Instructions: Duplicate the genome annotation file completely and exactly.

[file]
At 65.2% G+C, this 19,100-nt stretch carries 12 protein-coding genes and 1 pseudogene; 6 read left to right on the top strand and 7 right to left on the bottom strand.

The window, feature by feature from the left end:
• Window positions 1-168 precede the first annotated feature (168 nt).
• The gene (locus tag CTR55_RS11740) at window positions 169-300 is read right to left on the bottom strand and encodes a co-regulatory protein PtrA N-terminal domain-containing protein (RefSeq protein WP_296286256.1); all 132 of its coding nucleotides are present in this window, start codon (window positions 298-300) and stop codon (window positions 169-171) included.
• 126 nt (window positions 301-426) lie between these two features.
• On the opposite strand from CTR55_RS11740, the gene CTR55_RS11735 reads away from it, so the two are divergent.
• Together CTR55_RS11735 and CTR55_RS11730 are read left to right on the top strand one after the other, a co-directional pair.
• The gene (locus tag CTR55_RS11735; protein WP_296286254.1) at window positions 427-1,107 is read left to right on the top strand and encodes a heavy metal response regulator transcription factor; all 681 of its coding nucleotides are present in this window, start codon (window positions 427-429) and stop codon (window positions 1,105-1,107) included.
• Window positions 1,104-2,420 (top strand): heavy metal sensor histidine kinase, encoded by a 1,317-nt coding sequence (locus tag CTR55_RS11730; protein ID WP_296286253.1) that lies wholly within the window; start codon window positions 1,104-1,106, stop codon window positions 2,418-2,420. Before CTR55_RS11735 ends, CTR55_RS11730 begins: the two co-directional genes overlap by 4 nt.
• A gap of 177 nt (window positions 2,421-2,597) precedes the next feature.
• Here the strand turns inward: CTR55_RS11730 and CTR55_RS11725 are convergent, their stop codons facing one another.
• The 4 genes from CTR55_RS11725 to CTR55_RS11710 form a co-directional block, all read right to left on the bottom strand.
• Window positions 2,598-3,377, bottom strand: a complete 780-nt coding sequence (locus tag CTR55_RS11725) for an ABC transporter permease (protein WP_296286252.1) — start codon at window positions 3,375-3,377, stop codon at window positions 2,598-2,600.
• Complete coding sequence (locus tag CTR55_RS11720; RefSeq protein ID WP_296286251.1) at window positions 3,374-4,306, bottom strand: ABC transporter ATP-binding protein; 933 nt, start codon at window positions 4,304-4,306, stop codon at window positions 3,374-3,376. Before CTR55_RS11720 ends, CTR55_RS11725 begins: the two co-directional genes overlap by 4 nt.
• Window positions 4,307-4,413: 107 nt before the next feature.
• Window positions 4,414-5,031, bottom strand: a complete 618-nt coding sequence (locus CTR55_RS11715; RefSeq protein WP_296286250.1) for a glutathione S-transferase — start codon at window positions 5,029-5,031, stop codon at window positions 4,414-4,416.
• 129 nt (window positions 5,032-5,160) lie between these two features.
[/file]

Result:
At 65.2% G+C, this 19,100-nt stretch carries 12 protein-coding genes and 1 pseudogene; 6 read left to right on the top strand and 7 right to left on the bottom strand.

The window, feature by feature from the left end:
• Window positions 1-168 precede the first annotated feature (168 nt).
• The gene (locus tag CTR55_RS11740) at window positions 169-300 is read right to left on the bottom strand and encodes a co-regulatory protein PtrA N-terminal domain-containing protein (RefSeq protein WP_296286256.1); all 132 of its coding nucleotides are present in this window, start codon (window positions 298-300) and stop codon (window positions 169-171) included.
• 126 nt (window positions 301-426) lie between these two features.
• On the opposite strand from CTR55_RS11740, the gene CTR55_RS11735 reads away from it, so the two are divergent.
• Together CTR55_RS11735 and CTR55_RS11730 are read left to right on the top strand one after the other, a co-directional pair.
• The gene (locus tag CTR55_RS11735; protein WP_296286254.1) at window positions 427-1,107 is read left to right on the top strand and encodes a heavy metal response regulator transcription factor; all 681 of its coding nucleotides are present in this window, start codon (window positions 427-429) and stop codon (window positions 1,105-1,107) included.
• Window positions 1,104-2,420 (top strand): heavy metal sensor histidine kinase, encoded by a 1,317-nt coding sequence (locus tag CTR55_RS11730; protein ID WP_296286253.1) that lies wholly within the window; start codon window positions 1,104-1,106, stop codon window positions 2,418-2,420. Before CTR55_RS11735 ends, CTR55_RS11730 begins: the two co-directional genes overlap by 4 nt.
• A gap of 177 nt (window positions 2,421-2,597) precedes the next feature.
• Here the strand turns inward: CTR55_RS11730 and CTR55_RS11725 are convergent, their stop codons facing one another.
• The 4 genes from CTR55_RS11725 to CTR55_RS11710 form a co-directional block, all read right to left on the bottom strand.
• Window positions 2,598-3,377, bottom strand: a complete 780-nt coding sequence (locus tag CTR55_RS11725) for an ABC transporter permease (protein WP_296286252.1) — start codon at window positions 3,375-3,377, stop codon at window positions 2,598-2,600.
• Complete coding sequence (locus tag CTR55_RS11720; RefSeq protein ID WP_296286251.1) at window positions 3,374-4,306, bottom strand: ABC transporter ATP-binding protein; 933 nt, start codon at window positions 4,304-4,306, stop codon at window positions 3,374-3,376. Before CTR55_RS11720 ends, CTR55_RS11725 begins: the two co-directional genes overlap by 4 nt.
• Window positions 4,307-4,413: 107 nt before the next feature.
• Window positions 4,414-5,031, bottom strand: a complete 618-nt coding sequence (locus CTR55_RS11715; RefSeq protein WP_296286250.1) for a glutathione S-transferase — start codon at window positions 5,029-5,031, stop codon at window positions 4,414-4,416.
• 129 nt (window positions 5,032-5,160) lie between these two features.